"Interestingly, the catfish was not necessarily regarded as a malevolent creature," elaborated Professor Sugawara. "The people in Edo had lost everything—their houses, their family members—because of the earthquake. But because everyone lost everything, everyone became poor, and consequently everyone became equal. That turned out to be a very bright note; that atmosphere is well represented in this print [The Cause of the Great Catfish at Shin Yoshiwara].”
In a similar way, the spirits of Edo residents were also kept intact through a massive cholera epidemic in the summer of 1858.
“Let’s take a look at the print by Utagawa Yoshikazu [Protective gods help good drugs cure vicious diseases],” Professor Sugawara explained while introducing another beloved ukiyo-e. “Riding on the clouds came a group of gods. And the figures with the spherical head, with the Japanese characters on top of it, are representing medicine. These are all the medicines. The medicine figures are fighting off the diseases, which are, in these figures, shown as if they were humans.
“This print was published in 1858, the year that cholera was a serious epidemic, killing 100 thousand people in the city of Edo alone. But when you look at this picture, you can feel a little bit of humor and a bright atmosphere.”
“It seems as if by looking at this picture, people were trying to overcome difficulty with laughter,” Professor Sugawara mused. “While looking at these works, you can see that no matter how difficult the situation was, the people of the Edo era always tried to laugh first.”
And that laughter has carried all the way through to today, as we continue to face a battle, now less intense yet still persistent, with COVID-19.
Shoshin no kago ni yorite ryōyaku akubyō o taijisu (Protective gods help good drugs cure vicious diseases), by Yoshikazu Utagawa, 1858. Tokyo Metropolitan Library.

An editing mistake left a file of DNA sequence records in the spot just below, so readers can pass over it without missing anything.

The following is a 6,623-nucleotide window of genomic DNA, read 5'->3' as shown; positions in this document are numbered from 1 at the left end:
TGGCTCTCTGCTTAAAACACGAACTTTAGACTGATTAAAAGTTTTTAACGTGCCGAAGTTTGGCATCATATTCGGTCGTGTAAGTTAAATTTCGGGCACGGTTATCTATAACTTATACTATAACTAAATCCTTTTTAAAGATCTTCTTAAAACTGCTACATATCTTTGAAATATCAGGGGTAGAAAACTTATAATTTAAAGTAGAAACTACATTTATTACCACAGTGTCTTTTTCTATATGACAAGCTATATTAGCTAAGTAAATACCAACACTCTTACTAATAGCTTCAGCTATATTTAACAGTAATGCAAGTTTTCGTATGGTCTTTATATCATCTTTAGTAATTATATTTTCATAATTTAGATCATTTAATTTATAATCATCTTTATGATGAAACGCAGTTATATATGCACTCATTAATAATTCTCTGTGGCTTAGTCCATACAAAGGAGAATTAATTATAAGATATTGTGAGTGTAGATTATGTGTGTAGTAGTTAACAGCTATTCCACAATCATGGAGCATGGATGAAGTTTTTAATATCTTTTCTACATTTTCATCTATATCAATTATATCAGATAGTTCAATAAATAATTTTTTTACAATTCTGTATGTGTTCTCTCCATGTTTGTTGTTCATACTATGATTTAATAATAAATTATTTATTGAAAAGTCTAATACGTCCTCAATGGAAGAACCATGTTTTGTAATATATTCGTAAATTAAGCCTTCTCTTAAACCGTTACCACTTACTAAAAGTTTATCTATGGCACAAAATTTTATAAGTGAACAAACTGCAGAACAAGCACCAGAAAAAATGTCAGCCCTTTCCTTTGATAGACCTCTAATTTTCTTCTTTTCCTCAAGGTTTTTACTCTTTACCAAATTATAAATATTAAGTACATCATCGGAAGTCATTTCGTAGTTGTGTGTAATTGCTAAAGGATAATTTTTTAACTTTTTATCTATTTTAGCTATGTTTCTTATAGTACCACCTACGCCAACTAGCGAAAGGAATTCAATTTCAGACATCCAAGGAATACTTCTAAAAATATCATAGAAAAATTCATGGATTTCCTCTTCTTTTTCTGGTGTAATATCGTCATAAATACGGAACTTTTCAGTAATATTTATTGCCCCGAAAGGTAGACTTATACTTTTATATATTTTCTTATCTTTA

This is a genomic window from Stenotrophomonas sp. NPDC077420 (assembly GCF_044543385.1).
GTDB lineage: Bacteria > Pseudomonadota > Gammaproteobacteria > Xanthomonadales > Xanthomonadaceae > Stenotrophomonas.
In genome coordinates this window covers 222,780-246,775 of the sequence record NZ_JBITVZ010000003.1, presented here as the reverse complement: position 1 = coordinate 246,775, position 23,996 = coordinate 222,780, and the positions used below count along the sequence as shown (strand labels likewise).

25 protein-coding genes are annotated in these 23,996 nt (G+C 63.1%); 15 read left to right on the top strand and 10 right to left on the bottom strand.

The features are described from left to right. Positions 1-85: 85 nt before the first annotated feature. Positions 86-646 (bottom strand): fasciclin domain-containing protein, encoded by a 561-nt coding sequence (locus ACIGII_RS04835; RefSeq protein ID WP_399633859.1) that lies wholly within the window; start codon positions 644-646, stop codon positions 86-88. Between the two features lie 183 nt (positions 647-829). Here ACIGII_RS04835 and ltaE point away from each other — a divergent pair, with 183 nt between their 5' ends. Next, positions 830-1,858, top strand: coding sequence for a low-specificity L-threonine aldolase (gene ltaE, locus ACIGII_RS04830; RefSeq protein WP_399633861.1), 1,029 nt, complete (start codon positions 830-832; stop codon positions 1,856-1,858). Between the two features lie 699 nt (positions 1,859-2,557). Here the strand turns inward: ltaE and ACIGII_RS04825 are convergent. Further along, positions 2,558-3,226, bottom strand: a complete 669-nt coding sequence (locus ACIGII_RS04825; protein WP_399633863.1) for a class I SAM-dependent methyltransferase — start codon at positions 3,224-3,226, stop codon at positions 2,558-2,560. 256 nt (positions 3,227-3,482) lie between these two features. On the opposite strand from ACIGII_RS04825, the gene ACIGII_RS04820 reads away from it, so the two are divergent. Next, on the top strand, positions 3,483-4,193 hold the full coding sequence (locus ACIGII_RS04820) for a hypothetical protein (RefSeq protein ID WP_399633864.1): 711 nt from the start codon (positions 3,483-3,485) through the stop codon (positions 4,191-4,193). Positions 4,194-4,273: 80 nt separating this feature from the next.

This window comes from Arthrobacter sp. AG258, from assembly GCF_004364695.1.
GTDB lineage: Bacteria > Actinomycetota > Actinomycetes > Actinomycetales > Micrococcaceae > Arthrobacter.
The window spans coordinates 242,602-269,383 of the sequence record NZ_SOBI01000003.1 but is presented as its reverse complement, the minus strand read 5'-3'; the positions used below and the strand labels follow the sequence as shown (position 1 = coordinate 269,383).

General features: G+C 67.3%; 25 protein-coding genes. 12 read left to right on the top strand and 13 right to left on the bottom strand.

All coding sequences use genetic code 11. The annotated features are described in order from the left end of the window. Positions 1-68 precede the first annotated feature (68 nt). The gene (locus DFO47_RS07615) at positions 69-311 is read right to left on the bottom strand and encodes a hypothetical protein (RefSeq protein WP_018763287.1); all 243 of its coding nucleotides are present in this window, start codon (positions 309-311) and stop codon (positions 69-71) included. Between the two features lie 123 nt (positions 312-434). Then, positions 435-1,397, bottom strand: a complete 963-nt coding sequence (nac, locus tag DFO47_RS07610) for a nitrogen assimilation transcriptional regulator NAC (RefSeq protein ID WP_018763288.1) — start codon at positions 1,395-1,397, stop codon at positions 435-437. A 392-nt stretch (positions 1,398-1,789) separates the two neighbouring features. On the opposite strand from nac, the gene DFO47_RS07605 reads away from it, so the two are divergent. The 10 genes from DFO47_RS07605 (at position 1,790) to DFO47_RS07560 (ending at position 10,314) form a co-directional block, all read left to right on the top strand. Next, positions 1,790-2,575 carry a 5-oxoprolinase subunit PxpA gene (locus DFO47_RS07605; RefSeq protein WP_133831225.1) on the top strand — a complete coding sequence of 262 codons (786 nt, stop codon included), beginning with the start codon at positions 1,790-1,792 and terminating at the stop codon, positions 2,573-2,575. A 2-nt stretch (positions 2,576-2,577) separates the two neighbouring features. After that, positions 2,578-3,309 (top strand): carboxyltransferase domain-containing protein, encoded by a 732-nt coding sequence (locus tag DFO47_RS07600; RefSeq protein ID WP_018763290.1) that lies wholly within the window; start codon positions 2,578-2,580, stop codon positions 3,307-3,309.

Ukiyo-e and COVID-19
Aside from those who actually suffered physically from the virus, COVID-19 has taken a profound toll on mental health in society, especially during the first wave of lockdowns. Through these uncertain times, people worldwide sought comfort through diverse means. Japanese people reached deep into their past to look for consolation, and once again, ukiyo-e has served as a beacon for guiding them to hope.
Amabie, ukiyo-e, 1846. Main Library, Kyoto University.
“This print suddenly became very popular in the spring of last year , in the midst of the COVID pandemic,” Professor Sugawara explained, pointing out the ukiyo-e of a supernatural figure. “This creature is called Amabie.” Amabie images spread among not only Japanese but international Internet users under the Twitter hashtags of #amabie, #amabiechallenge, and #amabieforeveryone before garnering a following in other social platforms.
Professor Sugawara continued: “Amabie comes from the ocean. It is often referred to as a mermaid, but I am not sure that is a perfect translation. It is not the same as the Western concept of a mermaid; Amabie is more like a ghost or monster. This monster, however, bears a human-like face with the body of an animal, so there really isn’t a good direct translation.”
The legend of Amabie dates back to mid-May 1846. It is believed that Amabie made its appearance in Higo Province (now Kumamoto Prefecture), prophesying abundant harvests and, unfortunately, impending epidemics for the following 6 years. Amabie then instructed those who encountered it to show its picture to people as a means of defending themselves against diseases.
“Therefore, this mermaid gave us—all Japanese people—hope, in this very, very dark period of successive waves of COVID and of staying at home,” concluded Professor Sugawara.
As the Japanese proverb 災いを転じて福と成す (“turning disaster into good fortune”) suggests, the Japanese people have often endured challenges with both humor and grace. Ukiyo-e, in addition to showcasing the remarkable artistic talent of the Edo period, also adeptly captures and further enriches this resilience. Sooner or later, COVID-19 will become a part of the past, and new challenges will emerge. These challenges may take on different forms and arrive at various times, but what remains unchanged is the spirit that allows us to weather them. By seeking moments of joy even during the darkest times, we can create our own contemporary ukiyo-e, carrying that resilient laughter from the past to the present and for many more years to come.
Professor Mayumi Sugawara
Graduate School of Literature and Human Sciences